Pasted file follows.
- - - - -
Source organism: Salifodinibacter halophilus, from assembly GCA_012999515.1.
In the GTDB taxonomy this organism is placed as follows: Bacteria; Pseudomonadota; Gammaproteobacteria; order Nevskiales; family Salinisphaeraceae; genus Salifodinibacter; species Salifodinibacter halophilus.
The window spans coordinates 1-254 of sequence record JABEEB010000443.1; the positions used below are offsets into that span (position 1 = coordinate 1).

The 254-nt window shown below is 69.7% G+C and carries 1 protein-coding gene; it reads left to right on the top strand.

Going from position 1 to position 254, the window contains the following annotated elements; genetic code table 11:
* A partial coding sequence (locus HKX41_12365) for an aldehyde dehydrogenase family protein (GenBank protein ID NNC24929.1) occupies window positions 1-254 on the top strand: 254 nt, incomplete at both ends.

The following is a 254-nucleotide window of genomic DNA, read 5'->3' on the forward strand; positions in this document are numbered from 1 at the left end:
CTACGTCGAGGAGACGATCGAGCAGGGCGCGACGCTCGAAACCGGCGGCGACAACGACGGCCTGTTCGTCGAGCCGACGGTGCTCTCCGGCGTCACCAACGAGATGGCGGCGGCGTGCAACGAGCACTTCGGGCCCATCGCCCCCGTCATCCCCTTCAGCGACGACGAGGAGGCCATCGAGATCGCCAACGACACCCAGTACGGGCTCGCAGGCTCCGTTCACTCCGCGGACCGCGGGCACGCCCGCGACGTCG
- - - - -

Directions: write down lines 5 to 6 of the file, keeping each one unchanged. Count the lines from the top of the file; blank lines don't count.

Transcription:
Going from position 1 to position 254, the window contains the following annotated elements; genetic code table 11:
* A partial coding sequence (locus HKX41_12365) for an aldehyde dehydrogenase family protein (GenBank protein ID NNC24929.1) occupies window positions 1-254 on the top strand: 254 nt, incomplete at both ends.